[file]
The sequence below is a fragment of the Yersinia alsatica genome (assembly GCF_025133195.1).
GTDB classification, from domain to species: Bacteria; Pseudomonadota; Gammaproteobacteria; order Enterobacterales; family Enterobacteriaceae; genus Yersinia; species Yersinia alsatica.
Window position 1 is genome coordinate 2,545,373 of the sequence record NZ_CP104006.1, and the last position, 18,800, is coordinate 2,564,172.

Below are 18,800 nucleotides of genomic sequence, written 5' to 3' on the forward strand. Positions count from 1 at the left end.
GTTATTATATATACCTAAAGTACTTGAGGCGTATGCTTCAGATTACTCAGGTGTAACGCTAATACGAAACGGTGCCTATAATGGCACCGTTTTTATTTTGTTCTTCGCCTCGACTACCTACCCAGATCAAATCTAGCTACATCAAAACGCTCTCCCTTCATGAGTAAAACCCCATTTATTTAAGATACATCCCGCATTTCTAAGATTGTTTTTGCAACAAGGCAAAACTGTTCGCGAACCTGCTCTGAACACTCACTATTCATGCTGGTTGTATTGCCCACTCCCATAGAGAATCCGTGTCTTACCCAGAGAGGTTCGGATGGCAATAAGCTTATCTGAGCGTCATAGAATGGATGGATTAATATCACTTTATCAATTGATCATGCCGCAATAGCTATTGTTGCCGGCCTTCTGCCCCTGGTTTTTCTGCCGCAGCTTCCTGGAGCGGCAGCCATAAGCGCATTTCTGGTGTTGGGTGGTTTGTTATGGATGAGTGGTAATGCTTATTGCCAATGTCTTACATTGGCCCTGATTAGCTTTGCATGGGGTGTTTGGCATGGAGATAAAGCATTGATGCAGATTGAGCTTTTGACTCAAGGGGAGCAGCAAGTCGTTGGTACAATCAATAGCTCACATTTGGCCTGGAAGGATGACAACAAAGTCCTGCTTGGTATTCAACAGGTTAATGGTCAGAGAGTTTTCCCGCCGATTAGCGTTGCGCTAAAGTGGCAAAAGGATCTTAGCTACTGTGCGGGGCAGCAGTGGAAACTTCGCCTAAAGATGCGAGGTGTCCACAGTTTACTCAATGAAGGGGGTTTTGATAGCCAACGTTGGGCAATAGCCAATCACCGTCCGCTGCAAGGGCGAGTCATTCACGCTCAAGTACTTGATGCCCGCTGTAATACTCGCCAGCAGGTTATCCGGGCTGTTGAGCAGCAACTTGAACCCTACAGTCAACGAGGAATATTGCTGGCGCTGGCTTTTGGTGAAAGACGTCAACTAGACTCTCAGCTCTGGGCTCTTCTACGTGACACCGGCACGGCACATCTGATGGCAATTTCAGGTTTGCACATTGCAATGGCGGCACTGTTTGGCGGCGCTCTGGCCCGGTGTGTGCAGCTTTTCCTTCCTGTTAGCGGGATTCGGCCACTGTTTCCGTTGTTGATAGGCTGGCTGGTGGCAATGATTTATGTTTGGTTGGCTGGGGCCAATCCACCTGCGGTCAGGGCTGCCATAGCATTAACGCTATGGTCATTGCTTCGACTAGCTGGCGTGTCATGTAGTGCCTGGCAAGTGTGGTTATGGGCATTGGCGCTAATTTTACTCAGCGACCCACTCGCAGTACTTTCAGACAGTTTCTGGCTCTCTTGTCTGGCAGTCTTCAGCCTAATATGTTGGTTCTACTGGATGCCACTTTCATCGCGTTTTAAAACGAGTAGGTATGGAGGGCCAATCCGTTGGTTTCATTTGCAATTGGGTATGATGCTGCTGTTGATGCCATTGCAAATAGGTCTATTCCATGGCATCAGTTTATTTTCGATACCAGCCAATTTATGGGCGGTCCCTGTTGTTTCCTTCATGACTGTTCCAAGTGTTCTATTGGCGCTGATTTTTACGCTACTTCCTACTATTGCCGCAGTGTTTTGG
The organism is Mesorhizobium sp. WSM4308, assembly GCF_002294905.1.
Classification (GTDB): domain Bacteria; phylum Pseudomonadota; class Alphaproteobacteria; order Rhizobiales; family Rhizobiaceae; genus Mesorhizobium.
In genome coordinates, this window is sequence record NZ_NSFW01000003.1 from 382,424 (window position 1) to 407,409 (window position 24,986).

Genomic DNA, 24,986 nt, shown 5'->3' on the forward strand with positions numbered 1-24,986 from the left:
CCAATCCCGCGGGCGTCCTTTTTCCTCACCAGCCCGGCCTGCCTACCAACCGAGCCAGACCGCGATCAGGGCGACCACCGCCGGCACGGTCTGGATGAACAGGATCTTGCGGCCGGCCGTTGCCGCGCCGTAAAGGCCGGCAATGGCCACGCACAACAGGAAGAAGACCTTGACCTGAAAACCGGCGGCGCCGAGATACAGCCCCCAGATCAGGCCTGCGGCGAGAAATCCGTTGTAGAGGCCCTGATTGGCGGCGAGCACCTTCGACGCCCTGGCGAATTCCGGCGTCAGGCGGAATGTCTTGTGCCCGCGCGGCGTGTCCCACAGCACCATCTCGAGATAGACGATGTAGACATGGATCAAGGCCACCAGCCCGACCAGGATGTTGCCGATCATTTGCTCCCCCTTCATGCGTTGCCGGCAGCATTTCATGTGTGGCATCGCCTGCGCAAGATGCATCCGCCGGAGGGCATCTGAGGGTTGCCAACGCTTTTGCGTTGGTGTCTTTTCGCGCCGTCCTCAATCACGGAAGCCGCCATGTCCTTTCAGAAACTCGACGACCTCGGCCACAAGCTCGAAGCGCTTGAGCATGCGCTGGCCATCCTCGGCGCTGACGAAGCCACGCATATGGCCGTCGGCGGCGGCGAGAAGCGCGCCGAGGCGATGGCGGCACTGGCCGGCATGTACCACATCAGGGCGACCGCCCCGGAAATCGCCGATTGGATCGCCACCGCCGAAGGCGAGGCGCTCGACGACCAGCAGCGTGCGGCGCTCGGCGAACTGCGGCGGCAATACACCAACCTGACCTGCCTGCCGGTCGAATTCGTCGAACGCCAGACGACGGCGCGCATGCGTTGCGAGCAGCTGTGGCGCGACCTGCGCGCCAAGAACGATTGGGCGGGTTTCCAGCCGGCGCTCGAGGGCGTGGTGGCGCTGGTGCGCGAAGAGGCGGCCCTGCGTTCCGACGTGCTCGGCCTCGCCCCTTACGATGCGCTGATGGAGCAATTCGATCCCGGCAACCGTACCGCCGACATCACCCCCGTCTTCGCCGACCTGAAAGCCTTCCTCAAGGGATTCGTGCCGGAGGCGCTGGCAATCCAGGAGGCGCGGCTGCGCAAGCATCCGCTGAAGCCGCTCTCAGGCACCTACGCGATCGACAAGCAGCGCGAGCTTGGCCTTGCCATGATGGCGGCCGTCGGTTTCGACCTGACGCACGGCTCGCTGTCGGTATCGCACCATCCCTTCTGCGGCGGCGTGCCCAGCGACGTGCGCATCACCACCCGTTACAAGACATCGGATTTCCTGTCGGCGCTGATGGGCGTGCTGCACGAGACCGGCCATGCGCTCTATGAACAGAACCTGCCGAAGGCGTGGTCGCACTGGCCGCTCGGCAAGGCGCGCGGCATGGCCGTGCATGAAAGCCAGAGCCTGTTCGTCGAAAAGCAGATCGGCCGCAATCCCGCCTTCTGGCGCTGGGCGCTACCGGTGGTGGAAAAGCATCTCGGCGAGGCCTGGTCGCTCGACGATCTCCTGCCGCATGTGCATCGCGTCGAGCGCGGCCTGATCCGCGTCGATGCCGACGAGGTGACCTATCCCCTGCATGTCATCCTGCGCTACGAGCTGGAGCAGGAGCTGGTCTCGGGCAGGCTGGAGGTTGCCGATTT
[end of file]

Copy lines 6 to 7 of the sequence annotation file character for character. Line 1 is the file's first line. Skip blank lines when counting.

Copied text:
The organism is Mesorhizobium sp. WSM4308, assembly GCF_002294905.1.
Classification (GTDB): domain Bacteria; phylum Pseudomonadota; class Alphaproteobacteria; order Rhizobiales; family Rhizobiaceae; genus Mesorhizobium.